posted by Abby (Brown) Glann
Two accounts of her that I read (the ones by Emily Teipe and Kerri Alexander) indicated that was age 22 and pregnant around the time of the Battle of Monmouth. If true, that suggests that she was born closer to 1754 than 1744, that she did not marry John Hays before marrying William Hays, and that she had at least one child a few years before 1783.
posted by Ellen Smith
Is it my browser? The link to Martha Washington brings up Ann Dandridge.
posted by Doug Laidlaw
It's been fixed, Doug. Thanks!
posted by Abby (Brown) Glann
Always enjoyed reading stories about Mary (Ludwig) McCauley or "Molly Pitcher". First learned of her when I was in basic training at Fort McClellan. Alabama She was one of the pioneers in helping integrate females in the US. Army.

From the beginning with her and others serving in the Revelation War (some taking the place of their husbands), to Dr. Mary Walker who served in the Civil War, the only women to ever get the Medal of Honor; to Mary O'Rourke, who served in the Signal Corps as a Telephone Operator during World War l ... to those ladies joining during World War II starting with the Women's Army Auxiliary Corps, (WAAC 1942) to the Women's Army Corps, (WAC 1943-1978) to now part of the regular US Army.

There was a lot of research and work done on this particular profile by several WikiTree members since its creation in 2014. Love the photos as well. Thank you for sharing this as this week's profile of the Week! Job well done!!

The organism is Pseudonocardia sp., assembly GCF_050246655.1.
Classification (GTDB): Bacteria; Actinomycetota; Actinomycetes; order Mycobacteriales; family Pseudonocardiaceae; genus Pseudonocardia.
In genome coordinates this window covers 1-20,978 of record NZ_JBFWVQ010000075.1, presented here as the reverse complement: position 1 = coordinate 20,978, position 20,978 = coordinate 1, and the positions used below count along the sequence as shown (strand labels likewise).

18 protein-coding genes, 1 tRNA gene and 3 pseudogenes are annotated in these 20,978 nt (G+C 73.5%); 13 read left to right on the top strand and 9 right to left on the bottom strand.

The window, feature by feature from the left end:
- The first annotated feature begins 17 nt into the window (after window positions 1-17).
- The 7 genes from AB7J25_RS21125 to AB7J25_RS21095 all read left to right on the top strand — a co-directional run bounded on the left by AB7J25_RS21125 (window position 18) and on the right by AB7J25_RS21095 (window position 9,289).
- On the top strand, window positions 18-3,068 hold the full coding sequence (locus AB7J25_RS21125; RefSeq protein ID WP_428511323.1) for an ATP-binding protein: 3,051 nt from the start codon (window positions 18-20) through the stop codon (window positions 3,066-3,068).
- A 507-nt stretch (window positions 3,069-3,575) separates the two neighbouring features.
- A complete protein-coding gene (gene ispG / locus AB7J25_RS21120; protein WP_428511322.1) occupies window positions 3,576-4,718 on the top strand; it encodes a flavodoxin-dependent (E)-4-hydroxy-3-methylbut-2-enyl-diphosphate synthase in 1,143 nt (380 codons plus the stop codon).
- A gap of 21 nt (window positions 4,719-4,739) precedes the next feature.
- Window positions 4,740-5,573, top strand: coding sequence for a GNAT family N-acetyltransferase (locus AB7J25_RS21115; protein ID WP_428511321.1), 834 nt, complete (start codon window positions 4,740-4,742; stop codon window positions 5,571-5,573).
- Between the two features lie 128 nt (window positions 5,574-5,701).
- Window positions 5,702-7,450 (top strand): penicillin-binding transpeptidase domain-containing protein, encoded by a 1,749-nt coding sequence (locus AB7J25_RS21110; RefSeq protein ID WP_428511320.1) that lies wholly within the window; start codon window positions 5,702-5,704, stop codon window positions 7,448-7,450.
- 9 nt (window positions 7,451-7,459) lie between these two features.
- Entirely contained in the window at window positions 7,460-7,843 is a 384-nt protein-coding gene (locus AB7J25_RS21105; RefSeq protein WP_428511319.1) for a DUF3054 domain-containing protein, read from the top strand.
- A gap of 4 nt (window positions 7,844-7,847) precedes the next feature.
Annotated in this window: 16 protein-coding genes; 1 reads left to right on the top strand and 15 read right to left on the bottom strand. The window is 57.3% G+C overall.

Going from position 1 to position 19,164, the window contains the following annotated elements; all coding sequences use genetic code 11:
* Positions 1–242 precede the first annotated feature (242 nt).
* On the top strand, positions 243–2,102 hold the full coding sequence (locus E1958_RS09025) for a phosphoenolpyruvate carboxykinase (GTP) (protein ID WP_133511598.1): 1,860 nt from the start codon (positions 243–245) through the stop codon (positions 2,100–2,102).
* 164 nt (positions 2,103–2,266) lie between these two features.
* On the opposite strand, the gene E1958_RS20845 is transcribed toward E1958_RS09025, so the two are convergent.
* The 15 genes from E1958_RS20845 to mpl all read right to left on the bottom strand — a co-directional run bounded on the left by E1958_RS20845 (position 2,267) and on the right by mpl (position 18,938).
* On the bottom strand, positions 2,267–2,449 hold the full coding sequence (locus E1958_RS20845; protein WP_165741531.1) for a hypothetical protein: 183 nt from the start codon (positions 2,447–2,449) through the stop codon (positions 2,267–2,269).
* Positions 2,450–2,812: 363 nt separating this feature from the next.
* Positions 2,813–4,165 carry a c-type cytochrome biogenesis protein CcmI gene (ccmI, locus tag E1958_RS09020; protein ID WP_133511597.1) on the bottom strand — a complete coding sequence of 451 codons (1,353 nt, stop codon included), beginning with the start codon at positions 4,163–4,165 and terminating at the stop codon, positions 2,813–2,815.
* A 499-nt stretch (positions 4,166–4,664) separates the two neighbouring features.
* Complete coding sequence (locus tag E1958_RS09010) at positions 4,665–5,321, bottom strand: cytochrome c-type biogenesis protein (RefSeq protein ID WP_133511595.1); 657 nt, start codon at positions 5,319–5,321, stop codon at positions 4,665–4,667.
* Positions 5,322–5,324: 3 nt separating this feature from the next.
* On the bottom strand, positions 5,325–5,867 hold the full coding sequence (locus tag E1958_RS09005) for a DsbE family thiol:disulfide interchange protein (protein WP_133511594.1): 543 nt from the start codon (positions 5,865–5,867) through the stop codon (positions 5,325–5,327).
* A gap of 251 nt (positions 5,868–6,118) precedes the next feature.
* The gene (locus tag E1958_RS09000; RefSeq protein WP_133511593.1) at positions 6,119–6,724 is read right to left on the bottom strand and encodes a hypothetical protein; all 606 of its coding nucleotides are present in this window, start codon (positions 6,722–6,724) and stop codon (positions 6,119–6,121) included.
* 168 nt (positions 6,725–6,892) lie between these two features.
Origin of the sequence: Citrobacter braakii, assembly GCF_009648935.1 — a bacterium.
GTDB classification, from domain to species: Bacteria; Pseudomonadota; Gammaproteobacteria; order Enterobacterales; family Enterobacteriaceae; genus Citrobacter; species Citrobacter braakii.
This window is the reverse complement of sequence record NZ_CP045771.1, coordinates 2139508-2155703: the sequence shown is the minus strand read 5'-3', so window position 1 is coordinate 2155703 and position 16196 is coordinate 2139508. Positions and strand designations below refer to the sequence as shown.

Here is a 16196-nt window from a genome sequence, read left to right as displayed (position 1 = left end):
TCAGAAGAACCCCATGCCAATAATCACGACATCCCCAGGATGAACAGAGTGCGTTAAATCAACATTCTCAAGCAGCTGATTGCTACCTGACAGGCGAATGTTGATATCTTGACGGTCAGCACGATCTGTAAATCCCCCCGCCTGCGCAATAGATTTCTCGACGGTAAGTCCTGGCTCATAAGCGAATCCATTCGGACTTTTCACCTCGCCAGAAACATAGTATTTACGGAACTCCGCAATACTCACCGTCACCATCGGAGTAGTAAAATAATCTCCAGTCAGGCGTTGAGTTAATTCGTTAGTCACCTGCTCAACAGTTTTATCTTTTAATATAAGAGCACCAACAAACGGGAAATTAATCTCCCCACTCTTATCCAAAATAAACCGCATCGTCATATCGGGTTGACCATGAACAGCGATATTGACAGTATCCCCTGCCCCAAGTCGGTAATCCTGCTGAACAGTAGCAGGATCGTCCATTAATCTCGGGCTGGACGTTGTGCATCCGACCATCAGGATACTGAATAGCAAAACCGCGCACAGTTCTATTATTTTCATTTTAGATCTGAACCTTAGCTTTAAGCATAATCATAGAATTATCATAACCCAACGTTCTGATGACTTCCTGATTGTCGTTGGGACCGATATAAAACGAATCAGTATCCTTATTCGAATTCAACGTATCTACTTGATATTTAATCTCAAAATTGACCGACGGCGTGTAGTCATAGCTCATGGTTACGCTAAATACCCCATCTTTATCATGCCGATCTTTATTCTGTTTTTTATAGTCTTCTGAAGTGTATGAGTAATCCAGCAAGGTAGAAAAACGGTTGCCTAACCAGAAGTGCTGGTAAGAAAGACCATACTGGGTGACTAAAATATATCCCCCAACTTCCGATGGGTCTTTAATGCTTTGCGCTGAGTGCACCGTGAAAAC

posted by Dorothy Barry
NCO is a rank description, not a rank. Her rank was Sergeant; the sticker should be changed to Sergeant Molly (Ludwig) McCauley. As a for example, if General Washington had given her a rank as an officer, say a lieutenant, she wouldn't be "Officer Molly..." She would be "Lieutenant Molly..."
posted by SJ Baty
SJ,

If no one has done so, please feel free to update that template! I am on my phone and don't trust bio changes from it-bad things have happened, ha!

Thanks, Abby

posted by Abby (Brown) Glann
Molly was an awesome woman. I am so happy you chose Molly's life story to highlight. It is so inspiring every girl and woman should read about Molly's life there is no doubt they would be inspired by her heroism and patriotism.
posted by Nancy (Lowe) Sitzlar
Thank you for highlighting Molly, a brave and noble patriot. Kudos to Gen. Washington for recognizing her heroism.

We have a very old engraving (can't decifer artist) of "Moll" hanging in our home with other Revolutionary War depictions. My ancestors were early settlers in Monmouth. Jim Lawrence

posted by Jim Lawrence

Mary is 30 degrees from Ludwig Kraayenbrink, 20 degrees from Henry VIII of England and 25 degrees from Ferdinand von Zeppelin on our single family tree. Login to find your connection.